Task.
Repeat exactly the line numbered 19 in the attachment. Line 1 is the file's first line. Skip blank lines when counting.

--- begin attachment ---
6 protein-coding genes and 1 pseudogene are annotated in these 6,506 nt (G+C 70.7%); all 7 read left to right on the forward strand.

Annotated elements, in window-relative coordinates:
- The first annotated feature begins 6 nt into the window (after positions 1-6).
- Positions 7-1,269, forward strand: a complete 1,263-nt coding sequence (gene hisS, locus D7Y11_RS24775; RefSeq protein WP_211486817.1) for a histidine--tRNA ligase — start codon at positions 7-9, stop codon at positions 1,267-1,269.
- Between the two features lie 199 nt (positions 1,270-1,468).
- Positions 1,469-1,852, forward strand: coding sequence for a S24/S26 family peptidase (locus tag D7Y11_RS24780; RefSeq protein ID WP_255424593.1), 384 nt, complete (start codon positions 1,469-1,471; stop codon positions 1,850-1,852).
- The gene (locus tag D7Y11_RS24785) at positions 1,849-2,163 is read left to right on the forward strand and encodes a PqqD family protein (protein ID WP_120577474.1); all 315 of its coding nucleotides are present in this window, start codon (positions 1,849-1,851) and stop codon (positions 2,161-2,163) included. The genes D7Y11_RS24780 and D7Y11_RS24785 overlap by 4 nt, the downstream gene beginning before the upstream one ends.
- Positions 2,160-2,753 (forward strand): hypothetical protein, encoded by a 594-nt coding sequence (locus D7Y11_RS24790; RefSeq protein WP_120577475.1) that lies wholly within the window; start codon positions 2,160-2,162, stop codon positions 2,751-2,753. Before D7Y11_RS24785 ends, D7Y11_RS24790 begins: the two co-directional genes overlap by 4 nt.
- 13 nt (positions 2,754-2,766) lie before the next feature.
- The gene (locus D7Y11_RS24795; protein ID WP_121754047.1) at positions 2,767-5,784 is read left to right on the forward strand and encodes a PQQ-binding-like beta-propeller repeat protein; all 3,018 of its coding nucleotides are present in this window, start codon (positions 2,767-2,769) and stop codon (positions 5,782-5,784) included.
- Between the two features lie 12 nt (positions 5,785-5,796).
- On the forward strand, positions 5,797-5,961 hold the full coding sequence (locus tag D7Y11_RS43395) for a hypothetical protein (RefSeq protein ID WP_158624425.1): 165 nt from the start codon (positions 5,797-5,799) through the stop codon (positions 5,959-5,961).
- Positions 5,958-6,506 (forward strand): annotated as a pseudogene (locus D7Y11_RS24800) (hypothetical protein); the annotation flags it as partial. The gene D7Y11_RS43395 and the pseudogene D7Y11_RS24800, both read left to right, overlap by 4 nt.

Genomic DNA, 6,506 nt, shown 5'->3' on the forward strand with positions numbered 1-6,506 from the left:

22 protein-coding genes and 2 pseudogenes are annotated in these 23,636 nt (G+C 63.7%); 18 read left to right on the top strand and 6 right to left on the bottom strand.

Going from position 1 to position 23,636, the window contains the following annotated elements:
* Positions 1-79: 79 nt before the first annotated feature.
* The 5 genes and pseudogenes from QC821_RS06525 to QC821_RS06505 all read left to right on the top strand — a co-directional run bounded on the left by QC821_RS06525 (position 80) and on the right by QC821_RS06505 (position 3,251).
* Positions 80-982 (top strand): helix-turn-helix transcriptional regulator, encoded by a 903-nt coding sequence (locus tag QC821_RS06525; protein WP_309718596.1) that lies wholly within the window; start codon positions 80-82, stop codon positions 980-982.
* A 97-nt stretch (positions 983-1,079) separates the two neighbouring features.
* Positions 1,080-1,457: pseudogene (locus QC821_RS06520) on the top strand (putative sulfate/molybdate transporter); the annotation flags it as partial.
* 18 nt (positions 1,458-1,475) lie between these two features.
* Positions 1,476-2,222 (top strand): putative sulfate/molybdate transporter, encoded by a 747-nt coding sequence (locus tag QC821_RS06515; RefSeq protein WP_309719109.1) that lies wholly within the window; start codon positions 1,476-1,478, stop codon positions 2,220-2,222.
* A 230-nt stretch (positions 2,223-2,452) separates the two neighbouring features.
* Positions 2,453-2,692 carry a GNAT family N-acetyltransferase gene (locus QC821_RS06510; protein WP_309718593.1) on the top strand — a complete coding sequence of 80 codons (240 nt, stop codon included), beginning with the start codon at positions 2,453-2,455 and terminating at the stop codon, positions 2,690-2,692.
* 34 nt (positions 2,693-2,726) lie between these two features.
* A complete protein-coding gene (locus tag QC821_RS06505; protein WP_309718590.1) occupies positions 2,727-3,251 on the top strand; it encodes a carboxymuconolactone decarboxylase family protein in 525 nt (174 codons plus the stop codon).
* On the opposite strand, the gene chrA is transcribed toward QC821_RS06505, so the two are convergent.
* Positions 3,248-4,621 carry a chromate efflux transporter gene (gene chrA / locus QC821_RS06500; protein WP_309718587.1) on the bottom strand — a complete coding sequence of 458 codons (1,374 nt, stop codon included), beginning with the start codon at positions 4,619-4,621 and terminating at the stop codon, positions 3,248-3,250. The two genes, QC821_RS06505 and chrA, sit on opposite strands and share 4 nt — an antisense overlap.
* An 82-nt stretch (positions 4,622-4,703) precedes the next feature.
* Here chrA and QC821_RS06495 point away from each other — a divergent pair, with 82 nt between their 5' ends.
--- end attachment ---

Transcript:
* Positions 80-982 (top strand): helix-turn-helix transcriptional regulator, encoded by a 903-nt coding sequence (locus tag QC821_RS06525; protein WP_309718596.1) that lies wholly within the window; start codon positions 80-82, stop codon positions 980-982.